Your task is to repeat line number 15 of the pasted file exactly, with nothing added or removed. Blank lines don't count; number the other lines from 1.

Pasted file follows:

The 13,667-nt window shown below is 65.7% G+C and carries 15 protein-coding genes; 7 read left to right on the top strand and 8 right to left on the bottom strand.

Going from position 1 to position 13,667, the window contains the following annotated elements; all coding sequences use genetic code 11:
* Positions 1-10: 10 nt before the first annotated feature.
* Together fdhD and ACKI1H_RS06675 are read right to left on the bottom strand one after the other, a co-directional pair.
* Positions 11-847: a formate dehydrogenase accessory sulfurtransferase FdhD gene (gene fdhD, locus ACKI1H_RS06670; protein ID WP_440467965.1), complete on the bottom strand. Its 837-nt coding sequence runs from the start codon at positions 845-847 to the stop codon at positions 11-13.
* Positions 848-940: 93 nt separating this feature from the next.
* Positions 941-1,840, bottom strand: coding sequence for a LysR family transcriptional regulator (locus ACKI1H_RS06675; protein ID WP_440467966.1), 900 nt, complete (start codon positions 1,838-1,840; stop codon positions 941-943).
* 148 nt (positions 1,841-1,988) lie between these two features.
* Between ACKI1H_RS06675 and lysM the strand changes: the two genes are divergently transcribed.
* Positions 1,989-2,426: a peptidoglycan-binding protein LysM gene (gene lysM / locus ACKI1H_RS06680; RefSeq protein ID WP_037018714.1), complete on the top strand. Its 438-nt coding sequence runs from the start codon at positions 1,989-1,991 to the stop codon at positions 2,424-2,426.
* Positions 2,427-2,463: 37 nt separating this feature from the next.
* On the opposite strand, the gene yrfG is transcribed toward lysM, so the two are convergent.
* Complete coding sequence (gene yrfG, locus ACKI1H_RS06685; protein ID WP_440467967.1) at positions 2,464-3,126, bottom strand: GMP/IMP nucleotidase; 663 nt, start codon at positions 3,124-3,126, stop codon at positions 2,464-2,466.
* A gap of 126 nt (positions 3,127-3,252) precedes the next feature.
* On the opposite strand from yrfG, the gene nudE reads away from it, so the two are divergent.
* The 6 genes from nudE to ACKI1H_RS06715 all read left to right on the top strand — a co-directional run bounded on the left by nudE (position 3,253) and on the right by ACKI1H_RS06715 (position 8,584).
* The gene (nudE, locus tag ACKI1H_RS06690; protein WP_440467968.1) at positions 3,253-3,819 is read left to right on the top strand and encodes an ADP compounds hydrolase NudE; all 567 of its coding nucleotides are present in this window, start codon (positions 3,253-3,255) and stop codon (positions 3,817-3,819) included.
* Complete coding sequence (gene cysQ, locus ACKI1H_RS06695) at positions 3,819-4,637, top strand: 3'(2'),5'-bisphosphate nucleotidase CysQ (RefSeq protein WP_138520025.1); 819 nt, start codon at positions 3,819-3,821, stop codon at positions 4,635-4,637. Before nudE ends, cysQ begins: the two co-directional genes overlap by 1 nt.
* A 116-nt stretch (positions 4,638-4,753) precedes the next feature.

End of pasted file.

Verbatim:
* On the opposite strand from yrfG, the gene nudE reads away from it, so the two are divergent.